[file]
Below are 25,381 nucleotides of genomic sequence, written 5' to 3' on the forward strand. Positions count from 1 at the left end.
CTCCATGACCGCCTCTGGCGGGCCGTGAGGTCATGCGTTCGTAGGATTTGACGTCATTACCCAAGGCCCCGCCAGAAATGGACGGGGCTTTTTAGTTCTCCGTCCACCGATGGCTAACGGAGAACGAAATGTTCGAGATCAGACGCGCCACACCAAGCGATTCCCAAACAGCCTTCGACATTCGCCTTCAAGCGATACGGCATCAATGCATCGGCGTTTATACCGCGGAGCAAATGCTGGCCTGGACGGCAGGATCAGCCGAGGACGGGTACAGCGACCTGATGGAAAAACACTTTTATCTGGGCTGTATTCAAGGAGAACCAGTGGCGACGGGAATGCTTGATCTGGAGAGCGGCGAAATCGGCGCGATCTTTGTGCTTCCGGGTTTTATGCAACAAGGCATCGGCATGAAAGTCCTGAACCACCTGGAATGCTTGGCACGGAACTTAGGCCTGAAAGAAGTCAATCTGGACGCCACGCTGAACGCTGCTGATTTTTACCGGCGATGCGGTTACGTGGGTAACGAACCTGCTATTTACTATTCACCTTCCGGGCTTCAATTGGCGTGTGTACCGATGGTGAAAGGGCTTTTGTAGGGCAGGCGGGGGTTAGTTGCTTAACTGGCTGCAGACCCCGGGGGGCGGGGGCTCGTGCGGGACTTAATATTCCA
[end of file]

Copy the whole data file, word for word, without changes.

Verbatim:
Below are 25,381 nucleotides of genomic sequence, written 5' to 3' on the forward strand. Positions count from 1 at the left end.
CTCCATGACCGCCTCTGGCGGGCCGTGAGGTCATGCGTTCGTAGGATTTGACGTCATTACCCAAGGCCCCGCCAGAAATGGACGGGGCTTTTTAGTTCTCCGTCCACCGATGGCTAACGGAGAACGAAATGTTCGAGATCAGACGCGCCACACCAAGCGATTCCCAAACAGCCTTCGACATTCGCCTTCAAGCGATACGGCATCAATGCATCGGCGTTTATACCGCGGAGCAAATGCTGGCCTGGACGGCAGGATCAGCCGAGGACGGGTACAGCGACCTGATGGAAAAACACTTTTATCTGGGCTGTATTCAAGGAGAACCAGTGGCGACGGGAATGCTTGATCTGGAGAGCGGCGAAATCGGCGCGATCTTTGTGCTTCCGGGTTTTATGCAACAAGGCATCGGCATGAAAGTCCTGAACCACCTGGAATGCTTGGCACGGAACTTAGGCCTGAAAGAAGTCAATCTGGACGCCACGCTGAACGCTGCTGATTTTTACCGGCGATGCGGTTACGTGGGTAACGAACCTGCTATTTACTATTCACCTTCCGGGCTTCAATTGGCGTGTGTACCGATGGTGAAAGGGCTTTTGTAGGGCAGGCGGGGGTTAGTTGCTTAACTGGCTGCAGACCCCGGGGGGCGGGGGCTCGTGCGGGACTTAATATTCCA